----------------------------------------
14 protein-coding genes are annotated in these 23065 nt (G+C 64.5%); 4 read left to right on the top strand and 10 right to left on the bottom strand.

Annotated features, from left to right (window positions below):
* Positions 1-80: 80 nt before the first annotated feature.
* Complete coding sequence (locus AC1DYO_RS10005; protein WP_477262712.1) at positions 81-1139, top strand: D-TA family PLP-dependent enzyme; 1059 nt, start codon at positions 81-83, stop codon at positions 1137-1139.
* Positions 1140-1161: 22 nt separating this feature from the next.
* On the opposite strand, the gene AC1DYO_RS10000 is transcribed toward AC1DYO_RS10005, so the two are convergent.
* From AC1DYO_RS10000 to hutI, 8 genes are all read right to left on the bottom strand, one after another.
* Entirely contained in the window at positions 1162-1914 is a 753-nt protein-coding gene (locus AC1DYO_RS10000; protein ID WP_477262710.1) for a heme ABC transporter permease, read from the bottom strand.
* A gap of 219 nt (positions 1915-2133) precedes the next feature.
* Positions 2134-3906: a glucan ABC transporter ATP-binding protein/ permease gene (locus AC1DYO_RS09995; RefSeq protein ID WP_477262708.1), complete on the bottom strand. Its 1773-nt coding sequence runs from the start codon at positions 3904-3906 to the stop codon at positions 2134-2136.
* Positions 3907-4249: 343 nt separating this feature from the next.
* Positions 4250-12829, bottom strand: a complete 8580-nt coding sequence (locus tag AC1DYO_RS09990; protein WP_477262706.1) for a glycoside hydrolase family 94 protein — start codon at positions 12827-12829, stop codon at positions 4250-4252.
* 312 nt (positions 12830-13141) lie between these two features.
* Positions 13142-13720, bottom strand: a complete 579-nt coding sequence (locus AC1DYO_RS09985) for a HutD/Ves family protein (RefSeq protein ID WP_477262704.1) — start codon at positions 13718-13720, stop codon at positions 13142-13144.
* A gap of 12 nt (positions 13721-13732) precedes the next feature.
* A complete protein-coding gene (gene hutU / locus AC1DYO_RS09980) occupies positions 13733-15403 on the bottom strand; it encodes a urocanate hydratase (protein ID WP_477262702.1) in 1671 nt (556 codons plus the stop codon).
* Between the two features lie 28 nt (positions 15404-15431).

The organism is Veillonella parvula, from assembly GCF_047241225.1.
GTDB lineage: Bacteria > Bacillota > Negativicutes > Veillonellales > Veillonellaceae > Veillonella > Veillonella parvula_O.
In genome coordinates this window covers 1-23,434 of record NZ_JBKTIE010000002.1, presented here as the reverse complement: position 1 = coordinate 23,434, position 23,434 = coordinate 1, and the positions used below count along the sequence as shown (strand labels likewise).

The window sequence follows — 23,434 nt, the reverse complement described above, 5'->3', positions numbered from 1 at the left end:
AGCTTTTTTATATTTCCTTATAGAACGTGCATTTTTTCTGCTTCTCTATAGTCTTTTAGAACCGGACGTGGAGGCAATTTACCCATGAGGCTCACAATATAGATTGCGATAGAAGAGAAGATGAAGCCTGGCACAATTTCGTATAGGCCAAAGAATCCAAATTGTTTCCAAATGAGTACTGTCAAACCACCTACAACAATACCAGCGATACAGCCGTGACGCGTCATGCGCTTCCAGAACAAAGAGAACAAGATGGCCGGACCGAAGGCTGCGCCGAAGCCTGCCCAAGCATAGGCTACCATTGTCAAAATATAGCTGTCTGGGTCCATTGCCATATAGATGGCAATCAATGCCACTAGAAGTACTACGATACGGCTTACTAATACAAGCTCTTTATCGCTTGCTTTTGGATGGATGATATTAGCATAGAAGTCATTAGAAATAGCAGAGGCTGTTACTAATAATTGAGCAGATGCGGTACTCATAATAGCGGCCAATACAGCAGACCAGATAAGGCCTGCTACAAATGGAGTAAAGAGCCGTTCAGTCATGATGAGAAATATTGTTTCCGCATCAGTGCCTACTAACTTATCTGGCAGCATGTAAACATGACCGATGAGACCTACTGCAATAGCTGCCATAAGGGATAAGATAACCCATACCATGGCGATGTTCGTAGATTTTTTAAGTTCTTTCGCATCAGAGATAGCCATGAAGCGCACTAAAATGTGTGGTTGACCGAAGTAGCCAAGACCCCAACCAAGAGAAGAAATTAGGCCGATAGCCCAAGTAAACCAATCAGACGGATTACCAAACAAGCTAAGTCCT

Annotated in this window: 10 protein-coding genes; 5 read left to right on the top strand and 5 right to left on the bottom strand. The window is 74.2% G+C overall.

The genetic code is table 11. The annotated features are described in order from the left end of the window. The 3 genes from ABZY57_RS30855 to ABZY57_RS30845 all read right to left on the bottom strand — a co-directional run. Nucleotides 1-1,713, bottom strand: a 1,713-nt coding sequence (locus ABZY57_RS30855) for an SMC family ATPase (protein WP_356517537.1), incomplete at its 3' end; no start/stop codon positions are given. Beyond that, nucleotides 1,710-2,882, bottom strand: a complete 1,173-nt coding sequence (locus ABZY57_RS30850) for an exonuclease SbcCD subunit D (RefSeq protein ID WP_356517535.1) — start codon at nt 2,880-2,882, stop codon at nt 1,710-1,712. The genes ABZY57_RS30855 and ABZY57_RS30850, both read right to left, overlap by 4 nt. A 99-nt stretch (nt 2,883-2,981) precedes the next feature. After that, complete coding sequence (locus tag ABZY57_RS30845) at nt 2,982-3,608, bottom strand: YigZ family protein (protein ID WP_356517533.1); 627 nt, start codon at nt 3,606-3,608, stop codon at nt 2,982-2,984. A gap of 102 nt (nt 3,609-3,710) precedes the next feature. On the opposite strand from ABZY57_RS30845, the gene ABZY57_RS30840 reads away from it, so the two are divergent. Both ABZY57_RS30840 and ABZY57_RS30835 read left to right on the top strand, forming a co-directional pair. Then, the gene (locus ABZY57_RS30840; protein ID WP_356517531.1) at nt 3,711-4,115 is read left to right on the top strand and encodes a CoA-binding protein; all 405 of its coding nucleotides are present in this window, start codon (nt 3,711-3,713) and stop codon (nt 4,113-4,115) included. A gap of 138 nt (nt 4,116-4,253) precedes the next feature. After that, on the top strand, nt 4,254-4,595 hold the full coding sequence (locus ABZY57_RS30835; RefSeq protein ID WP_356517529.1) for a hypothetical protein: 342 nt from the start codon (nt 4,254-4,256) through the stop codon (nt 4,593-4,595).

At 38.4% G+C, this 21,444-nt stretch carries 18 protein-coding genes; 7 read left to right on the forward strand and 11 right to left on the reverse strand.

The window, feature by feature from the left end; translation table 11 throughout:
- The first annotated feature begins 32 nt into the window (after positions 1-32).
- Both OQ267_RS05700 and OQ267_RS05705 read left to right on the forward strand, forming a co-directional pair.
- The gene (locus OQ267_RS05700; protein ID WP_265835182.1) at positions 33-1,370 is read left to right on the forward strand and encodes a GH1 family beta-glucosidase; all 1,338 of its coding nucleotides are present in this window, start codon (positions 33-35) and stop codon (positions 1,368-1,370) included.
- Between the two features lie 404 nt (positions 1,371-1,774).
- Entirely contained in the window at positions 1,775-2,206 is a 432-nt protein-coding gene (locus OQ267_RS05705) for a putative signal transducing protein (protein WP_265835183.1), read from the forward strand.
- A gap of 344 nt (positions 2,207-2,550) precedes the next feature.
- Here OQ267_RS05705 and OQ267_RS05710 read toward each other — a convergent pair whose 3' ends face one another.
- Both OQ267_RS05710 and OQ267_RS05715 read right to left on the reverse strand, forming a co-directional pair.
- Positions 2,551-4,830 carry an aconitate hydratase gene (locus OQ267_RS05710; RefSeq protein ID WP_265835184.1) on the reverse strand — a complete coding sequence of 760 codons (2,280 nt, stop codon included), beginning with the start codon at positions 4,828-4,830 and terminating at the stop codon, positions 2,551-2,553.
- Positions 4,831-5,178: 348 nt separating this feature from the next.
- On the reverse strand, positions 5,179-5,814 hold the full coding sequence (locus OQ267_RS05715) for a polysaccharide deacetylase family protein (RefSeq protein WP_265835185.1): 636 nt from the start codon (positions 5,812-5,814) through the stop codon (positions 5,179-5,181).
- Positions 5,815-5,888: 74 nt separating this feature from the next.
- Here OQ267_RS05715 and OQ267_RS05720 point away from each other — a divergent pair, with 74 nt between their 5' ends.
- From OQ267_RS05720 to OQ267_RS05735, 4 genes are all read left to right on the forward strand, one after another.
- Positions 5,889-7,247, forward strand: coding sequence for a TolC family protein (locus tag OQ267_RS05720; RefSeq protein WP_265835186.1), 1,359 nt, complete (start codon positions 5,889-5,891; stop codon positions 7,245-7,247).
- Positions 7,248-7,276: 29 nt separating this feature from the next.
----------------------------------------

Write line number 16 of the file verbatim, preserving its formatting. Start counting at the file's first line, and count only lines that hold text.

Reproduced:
* A complete protein-coding gene (gene hutU / locus AC1DYO_RS09980) occupies positions 13733-15403 on the bottom strand; it encodes a urocanate hydratase (protein ID WP_477262702.1) in 1671 nt (556 codons plus the stop codon).